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To learn more about the various laws concerning drone registration and usage in the state, click on this official link.
Also, not all of the laws mentioned on the page in the given link uniformly apply to the state. Certain cities, regions, or counties in Arkansas may not implement these laws, or their authorities may have their local laws.
And since the discussion is on flying drones in Arkansas, you should know that there are multiple drone training centers or classes in the state. If you are new to drones and would like to learn to fly the UAV (uncrewed aerial vehicle) properly before taking the skies, formal training is recommended.
Even if you are a “skilled” drone pilot, there may be certain aspects you may not be entirely on top of or would like to hone. In other words, the formal teaching will help the skilled drone pilot in you as well.
Not to mention, taking this route will significantly help with the processes of registering your drone, getting drone pilot licenses, seeking official permission to fly, and other red tapes.
The Best Drone Spots in Arkansas
Arkansas has some beautiful locations to pilot your drones over, whether you are a seasoned pilot flying the drone for commercial reasons or if the objective is purely recreational. The state is known for its southeastern lowlands and northwest highlands. Also, it boasts several rivers, reservoirs, deciduous forests, and glassy lakes.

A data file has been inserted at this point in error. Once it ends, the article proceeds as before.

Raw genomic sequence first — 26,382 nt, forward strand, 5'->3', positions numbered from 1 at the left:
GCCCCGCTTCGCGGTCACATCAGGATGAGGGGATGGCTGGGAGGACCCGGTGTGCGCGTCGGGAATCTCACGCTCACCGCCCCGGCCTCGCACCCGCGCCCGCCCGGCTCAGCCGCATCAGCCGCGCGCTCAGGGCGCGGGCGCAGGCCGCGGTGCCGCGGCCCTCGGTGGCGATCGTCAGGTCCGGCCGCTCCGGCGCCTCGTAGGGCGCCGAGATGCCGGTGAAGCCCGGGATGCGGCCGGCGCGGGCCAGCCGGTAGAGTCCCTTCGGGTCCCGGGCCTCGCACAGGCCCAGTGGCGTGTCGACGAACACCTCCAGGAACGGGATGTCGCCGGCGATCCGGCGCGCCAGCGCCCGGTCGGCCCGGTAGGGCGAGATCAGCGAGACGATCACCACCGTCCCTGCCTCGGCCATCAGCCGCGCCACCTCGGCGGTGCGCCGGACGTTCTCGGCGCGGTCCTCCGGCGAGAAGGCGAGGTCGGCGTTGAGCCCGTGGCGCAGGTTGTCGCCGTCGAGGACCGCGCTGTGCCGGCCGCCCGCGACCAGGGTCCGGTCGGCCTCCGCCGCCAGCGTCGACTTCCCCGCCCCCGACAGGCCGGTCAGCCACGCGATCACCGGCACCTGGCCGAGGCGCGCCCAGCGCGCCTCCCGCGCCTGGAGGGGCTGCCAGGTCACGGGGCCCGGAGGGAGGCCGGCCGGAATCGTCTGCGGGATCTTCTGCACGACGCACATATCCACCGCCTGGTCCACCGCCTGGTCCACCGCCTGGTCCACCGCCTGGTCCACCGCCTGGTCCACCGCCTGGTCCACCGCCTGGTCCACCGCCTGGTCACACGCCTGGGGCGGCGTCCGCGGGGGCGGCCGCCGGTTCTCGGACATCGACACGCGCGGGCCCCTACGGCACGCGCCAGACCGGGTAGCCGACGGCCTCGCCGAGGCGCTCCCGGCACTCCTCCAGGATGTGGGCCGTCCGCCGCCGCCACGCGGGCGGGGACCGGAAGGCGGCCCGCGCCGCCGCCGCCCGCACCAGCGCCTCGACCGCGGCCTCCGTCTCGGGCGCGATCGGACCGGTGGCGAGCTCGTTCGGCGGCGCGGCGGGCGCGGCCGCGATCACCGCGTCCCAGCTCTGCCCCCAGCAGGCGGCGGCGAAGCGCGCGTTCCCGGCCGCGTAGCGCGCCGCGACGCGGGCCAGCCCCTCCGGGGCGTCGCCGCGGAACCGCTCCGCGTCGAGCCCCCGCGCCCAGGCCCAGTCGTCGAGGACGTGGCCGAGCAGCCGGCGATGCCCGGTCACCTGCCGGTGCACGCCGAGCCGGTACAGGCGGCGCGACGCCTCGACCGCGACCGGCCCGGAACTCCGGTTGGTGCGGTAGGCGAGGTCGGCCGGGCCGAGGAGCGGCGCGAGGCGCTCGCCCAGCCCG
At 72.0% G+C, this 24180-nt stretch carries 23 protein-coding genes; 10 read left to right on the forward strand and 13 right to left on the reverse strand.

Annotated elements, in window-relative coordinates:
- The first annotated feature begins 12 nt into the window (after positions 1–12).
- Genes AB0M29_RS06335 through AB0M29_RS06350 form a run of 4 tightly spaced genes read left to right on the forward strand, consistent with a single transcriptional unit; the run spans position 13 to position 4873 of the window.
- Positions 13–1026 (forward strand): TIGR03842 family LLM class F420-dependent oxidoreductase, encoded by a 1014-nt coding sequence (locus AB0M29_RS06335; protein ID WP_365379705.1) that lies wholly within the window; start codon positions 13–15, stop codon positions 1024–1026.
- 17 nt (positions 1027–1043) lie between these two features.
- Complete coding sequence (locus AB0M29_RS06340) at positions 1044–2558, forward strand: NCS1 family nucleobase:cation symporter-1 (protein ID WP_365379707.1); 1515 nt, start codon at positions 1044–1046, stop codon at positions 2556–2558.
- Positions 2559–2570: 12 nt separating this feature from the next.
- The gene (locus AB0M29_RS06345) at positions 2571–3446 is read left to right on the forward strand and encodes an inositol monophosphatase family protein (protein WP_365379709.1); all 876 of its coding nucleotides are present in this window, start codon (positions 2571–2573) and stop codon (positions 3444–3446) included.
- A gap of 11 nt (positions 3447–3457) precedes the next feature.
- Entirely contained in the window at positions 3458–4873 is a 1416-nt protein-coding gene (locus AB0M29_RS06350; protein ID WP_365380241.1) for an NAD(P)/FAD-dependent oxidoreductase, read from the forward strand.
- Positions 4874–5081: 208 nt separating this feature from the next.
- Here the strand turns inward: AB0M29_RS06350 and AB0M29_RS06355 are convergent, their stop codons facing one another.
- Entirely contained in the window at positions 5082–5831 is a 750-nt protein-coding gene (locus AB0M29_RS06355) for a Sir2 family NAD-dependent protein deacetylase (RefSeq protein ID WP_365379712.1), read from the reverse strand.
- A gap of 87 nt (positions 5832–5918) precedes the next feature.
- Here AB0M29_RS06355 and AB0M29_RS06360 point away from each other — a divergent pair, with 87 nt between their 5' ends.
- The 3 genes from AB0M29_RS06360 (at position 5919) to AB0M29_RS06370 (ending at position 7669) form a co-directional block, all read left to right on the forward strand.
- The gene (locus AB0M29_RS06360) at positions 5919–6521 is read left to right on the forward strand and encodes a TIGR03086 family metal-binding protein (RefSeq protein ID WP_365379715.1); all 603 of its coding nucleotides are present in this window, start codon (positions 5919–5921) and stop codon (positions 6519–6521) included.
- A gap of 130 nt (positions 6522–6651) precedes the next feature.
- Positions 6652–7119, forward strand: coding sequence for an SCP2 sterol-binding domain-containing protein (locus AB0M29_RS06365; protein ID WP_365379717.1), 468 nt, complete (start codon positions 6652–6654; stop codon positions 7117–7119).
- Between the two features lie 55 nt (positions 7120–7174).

Of all of them, the following are our top picks for some drone action. It is not an exhaustive list by any means.
North Shore Riverwalk Park
Located north of the Arkansas River, the North Shore Riverwalk Park is a stretch of green space meeting the glorious city skyline of Little Rock during twilight. The USS Razorback submarine and multiple bridges are other local attractions to capture with your drone.
The bridges are busy routing automobiles or trains throughout the day, which would make for some excellent aerial footage. Most importantly, the place has abundant free-flying space. Therefore, crashing into structures or landmarks should not be a concern, even if you are just learning to fly a drone.
Kindly note, the park is Class C or controlled airspace, which means you’ll need permission from the FAA and the local authorities to fly your drone anywhere close to the place.
Located within wooded hills that span 243 acres of area, Boyle Park is another fantastic spot in Arkansas for drone pilots – particularly the recreational types. If you easily get fascinated by nature and greenery, this is the place to visit.
The forested spots and the trees make the park a great place to shoot videos. And since the park is amidst plenty of foliage and trees, the area changes in appearance with the changing seasons.
During the fall, the place truly comes into its own with the leaves on trees starting to change hues. If you live close to the region, visit the place during different times of the year, and the place would look different from what it looked like during your last trip.